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​​Fair Use

​​​​Under the Copyright Law of t​he United States, the U.S. Copyright Office provides the following explanation of fair use:​​​

​​​"Section 107 contains a list of the various purposes for which the reproduction of a particular work may be considered fair, such as criticism, comment, news reporting, teaching, scholarship, and research. Section 107 also sets out four factors to be considered in determining whether or not a particular use is fair. 

  • ​The purpose and character of the use, including whether such use is of commercial nature or is for nonprofit educational purposes

  • The nature of the copyrighted work

  • The amount and substantiality of the portion used in relation to the copyrighted work as a whole

  • The effect of the use upon the potential market for, or value of, the copyrighted work

…​There is no specific number of words, lines, or notes that may safely be taken without permission. Acknowledging the source of the copyrighted material does not substitute for obtaining permission.

...Examples of activities that courts have regarded as fair use [are]:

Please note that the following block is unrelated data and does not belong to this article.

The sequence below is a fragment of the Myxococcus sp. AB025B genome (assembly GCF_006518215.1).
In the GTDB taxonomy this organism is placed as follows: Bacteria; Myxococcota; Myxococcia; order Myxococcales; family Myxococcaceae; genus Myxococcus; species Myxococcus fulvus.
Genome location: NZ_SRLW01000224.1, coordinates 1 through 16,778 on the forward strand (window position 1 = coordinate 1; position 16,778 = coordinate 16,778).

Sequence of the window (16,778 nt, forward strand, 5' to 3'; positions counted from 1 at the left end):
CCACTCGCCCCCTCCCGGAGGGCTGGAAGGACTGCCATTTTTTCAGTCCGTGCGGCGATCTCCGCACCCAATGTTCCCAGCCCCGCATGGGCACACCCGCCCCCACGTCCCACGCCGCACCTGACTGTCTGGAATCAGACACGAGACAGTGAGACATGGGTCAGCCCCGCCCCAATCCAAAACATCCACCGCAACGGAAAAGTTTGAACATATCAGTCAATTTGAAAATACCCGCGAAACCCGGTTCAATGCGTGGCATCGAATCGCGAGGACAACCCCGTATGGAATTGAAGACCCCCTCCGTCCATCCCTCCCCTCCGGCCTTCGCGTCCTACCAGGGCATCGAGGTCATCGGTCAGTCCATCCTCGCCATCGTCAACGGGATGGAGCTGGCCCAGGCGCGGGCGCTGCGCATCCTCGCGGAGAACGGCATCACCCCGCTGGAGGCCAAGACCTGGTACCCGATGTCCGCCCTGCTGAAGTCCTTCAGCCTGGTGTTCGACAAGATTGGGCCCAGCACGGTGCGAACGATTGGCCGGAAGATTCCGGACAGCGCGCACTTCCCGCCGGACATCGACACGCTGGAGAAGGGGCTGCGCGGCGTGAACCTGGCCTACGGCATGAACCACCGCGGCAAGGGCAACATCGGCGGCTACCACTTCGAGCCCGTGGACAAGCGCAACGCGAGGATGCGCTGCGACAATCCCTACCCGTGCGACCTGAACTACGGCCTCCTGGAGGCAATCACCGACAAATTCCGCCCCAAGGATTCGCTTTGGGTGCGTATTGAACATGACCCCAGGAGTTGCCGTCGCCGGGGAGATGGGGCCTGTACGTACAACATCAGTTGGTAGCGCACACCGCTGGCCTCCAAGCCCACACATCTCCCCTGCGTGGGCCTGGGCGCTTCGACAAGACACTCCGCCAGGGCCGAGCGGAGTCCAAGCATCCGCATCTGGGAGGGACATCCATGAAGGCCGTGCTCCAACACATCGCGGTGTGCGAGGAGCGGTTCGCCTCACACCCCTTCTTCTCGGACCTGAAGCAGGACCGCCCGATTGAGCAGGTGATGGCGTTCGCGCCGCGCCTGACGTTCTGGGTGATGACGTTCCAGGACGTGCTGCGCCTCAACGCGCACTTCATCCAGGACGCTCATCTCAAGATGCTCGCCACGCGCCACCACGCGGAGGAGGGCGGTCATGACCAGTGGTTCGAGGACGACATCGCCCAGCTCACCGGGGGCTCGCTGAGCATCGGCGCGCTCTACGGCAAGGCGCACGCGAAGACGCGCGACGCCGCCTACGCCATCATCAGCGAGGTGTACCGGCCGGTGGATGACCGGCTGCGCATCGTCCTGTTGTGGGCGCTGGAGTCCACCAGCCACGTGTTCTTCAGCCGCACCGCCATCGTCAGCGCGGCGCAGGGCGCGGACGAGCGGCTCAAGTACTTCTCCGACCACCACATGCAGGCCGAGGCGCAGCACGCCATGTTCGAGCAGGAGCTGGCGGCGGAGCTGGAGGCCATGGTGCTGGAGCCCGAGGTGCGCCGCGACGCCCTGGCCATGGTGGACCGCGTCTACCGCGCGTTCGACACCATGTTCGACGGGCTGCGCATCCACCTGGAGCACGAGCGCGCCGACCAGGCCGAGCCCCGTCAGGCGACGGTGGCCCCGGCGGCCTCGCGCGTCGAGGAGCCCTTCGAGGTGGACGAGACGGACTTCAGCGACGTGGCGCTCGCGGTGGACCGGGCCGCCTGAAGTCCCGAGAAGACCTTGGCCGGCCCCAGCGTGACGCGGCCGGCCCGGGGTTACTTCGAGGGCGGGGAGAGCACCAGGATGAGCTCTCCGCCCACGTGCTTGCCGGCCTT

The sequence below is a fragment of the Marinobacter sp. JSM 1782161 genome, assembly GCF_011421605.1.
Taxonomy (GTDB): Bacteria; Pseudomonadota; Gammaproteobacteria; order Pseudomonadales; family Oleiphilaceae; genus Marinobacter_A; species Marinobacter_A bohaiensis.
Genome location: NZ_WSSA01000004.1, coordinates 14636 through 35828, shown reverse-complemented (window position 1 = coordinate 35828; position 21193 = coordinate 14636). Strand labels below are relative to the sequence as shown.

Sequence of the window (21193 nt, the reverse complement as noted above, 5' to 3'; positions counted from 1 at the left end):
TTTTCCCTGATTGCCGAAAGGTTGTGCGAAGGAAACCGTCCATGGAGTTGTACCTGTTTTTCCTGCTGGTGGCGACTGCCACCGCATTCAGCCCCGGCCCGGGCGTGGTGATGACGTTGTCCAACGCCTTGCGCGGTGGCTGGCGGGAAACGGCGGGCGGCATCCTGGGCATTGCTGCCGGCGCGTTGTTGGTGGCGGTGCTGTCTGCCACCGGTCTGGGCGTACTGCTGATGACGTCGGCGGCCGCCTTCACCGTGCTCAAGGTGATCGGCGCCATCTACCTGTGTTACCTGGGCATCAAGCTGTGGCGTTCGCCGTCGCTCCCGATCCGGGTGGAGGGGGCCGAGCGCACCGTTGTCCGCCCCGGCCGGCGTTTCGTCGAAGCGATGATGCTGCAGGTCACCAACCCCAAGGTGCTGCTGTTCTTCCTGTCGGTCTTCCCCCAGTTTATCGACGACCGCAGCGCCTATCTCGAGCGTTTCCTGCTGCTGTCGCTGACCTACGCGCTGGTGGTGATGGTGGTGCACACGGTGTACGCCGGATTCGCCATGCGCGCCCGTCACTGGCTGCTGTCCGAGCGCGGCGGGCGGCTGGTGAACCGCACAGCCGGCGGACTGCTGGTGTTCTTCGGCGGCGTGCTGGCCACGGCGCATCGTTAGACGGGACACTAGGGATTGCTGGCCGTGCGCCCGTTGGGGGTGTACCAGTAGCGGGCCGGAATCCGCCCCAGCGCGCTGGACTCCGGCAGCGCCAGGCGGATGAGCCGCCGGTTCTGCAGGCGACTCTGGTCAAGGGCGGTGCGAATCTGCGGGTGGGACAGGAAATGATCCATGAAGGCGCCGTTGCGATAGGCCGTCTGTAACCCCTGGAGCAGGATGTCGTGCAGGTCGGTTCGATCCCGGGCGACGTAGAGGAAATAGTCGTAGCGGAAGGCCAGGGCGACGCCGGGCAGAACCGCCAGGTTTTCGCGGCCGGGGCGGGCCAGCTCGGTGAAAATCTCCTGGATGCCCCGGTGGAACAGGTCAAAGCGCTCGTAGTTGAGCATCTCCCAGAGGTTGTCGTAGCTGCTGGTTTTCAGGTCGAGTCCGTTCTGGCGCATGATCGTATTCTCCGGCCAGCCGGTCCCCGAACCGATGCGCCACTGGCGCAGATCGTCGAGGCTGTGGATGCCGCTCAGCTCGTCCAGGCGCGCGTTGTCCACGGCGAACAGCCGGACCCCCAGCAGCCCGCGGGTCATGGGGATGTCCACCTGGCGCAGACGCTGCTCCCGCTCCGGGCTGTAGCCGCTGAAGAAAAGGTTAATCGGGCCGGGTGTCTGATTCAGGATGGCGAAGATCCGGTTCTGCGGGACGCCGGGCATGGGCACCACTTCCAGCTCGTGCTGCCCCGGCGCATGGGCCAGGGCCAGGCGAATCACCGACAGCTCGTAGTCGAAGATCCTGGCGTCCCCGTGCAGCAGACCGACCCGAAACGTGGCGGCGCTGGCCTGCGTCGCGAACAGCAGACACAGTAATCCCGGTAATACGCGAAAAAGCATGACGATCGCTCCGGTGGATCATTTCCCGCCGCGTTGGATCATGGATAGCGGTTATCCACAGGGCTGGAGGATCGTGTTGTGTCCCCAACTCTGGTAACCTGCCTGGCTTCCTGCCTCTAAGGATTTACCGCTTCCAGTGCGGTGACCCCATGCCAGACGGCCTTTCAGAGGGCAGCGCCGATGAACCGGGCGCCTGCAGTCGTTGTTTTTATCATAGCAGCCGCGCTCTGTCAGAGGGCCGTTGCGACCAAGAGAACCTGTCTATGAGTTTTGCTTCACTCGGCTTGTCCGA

• ​​quotation of excerpts in a review or criticism for purposes of illustration or comment; 
  • quotation of short passages in a scholarly or technical work, for illustration or clarification of the author's observations; 
  • use in a parody of some of the content of the work parodied; 
  • summary of an address or article, with brief quotations, in a news report; 
  • reproduction by a library of a portion of a work to replace part of a damaged copy; 
  • reproduction by a teacher or student of a small part of a work to illustrate a lesson; 
  • reproduction of a work in legislative or judicial proceedings or reports; 
  • incidental and fortuitous reproduction, in a newsreel or broadcast, of a work located in the scene of an event being reported.'

Copyright protects the particular way authors have expressed themselves. It does not extend to any ideas, systems, or factual information conveyed in a work.

The safest course is to get permission from the copyright owner before using copyrighted material.

When it is impracticable to obtain permission, you should consider avoiding the use of copyrighted material unless you are confident that the doctrine of fair use would apply to the situation….If there is any doubt, it is advisable to consult an attorney."

For help to determine if use is fair, see the Fair Use Checklist from the Copyright Advisory Office of Columbia University Libraries/Information Services.  The University of Texas​ Libraries website has a thorough guide on how t​o obtain copyright permissions​ for a wide range of materials.